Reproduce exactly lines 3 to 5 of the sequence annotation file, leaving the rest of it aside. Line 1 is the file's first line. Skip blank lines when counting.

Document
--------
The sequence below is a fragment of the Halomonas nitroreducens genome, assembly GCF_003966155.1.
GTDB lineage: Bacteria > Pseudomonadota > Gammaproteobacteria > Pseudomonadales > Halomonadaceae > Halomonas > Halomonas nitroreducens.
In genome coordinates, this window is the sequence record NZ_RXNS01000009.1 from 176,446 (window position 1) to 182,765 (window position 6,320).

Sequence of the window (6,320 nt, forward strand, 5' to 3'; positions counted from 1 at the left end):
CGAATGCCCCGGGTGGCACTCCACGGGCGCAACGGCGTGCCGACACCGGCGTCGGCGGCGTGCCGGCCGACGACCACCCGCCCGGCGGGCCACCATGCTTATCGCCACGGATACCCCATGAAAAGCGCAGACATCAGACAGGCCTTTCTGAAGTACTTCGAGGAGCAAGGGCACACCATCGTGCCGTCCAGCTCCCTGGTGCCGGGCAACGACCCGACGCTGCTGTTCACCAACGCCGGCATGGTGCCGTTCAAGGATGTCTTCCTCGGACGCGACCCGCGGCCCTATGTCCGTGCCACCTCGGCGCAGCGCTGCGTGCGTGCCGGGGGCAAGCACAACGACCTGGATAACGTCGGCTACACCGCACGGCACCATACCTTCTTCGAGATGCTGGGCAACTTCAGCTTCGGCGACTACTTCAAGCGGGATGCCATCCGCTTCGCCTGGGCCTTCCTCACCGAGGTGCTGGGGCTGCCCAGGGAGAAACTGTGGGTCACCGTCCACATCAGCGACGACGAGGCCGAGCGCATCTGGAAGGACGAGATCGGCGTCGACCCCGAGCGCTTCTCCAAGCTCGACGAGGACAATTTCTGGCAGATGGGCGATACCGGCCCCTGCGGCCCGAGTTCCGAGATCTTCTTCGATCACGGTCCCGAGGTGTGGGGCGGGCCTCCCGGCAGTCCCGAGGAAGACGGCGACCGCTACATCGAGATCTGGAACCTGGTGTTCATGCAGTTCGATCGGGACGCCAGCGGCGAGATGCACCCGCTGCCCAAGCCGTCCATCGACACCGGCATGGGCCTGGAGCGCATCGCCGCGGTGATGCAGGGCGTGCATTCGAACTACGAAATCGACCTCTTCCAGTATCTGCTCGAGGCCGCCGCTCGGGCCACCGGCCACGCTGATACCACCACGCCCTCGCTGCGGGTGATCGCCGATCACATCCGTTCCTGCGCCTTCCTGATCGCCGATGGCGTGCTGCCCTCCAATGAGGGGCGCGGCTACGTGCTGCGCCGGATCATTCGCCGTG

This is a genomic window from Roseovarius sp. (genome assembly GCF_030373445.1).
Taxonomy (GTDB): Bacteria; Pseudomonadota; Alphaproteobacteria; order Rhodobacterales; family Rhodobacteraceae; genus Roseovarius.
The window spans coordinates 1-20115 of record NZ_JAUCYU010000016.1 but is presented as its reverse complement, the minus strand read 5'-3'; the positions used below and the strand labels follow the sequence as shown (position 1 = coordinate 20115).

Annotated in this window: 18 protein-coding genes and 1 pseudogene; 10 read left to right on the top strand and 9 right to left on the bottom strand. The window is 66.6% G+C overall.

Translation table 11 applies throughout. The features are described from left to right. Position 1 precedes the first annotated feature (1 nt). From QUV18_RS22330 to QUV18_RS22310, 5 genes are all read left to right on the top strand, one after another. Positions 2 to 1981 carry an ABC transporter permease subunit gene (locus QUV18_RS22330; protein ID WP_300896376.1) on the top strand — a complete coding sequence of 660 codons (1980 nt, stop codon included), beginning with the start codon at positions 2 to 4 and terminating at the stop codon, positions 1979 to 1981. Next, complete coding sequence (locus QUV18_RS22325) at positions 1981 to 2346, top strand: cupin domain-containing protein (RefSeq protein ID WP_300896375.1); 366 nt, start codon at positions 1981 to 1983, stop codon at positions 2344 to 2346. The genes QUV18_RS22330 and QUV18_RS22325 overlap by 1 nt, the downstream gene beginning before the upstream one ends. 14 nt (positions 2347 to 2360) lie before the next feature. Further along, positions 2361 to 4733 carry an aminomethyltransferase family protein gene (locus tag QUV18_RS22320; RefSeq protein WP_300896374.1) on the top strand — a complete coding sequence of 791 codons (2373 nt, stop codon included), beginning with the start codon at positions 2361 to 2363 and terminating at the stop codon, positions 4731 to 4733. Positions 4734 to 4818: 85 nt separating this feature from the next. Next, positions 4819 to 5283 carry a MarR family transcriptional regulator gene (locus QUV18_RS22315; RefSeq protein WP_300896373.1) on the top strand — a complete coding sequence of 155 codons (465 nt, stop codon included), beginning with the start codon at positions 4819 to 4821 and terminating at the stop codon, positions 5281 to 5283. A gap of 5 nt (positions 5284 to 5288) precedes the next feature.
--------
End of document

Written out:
In genome coordinates, this window is the sequence record NZ_RXNS01000009.1 from 176,446 (window position 1) to 182,765 (window position 6,320).

Sequence of the window (6,320 nt, forward strand, 5' to 3'; positions counted from 1 at the left end):
CGAATGCCCCGGGTGGCACTCCACGGGCGCAACGGCGTGCCGACACCGGCGTCGGCGGCGTGCCGGCCGACGACCACCCGCCCGGCGGGCCACCATGCTTATCGCCACGGATACCCCATGAAAAGCGCAGACATCAGACAGGCCTTTCTGAAGTACTTCGAGGAGCAAGGGCACACCATCGTGCCGTCCAGCTCCCTGGTGCCGGGCAACGACCCGACGCTGCTGTTCACCAACGCCGGCATGGTGCCGTTCAAGGATGTCTTCCTCGGACGCGACCCGCGGCCCTATGTCCGTGCCACCTCGGCGCAGCGCTGCGTGCGTGCCGGGGGCAAGCACAACGACCTGGATAACGTCGGCTACACCGCACGGCACCATACCTTCTTCGAGATGCTGGGCAACTTCAGCTTCGGCGACTACTTCAAGCGGGATGCCATCCGCTTCGCCTGGGCCTTCCTCACCGAGGTGCTGGGGCTGCCCAGGGAGAAACTGTGGGTCACCGTCCACATCAGCGACGACGAGGCCGAGCGCATCTGGAAGGACGAGATCGGCGTCGACCCCGAGCGCTTCTCCAAGCTCGACGAGGACAATTTCTGGCAGATGGGCGATACCGGCCCCTGCGGCCCGAGTTCCGAGATCTTCTTCGATCACGGTCCCGAGGTGTGGGGCGGGCCTCCCGGCAGTCCCGAGGAAGACGGCGACCGCTACATCGAGATCTGGAACCTGGTGTTCATGCAGTTCGATCGGGACGCCAGCGGCGAGATGCACCCGCTGCCCAAGCCGTCCATCGACACCGGCATGGGCCTGGAGCGCATCGCCGCGGTGATGCAGGGCGTGCATTCGAACTACGAAATCGACCTCTTCCAGTATCTGCTCGAGGCCGCCGCTCGGGCCACCGGCCACGCTGATACCACCACGCCCTCGCTGCGGGTGATCGCCGATCACATCCGTTCCTGCGCCTTCCTGATCGCCGATGGCGTGCTGCCCTCCAATGAGGGGCGCGGCTACGTGCTGCGCCGGATCATTCGCCGTG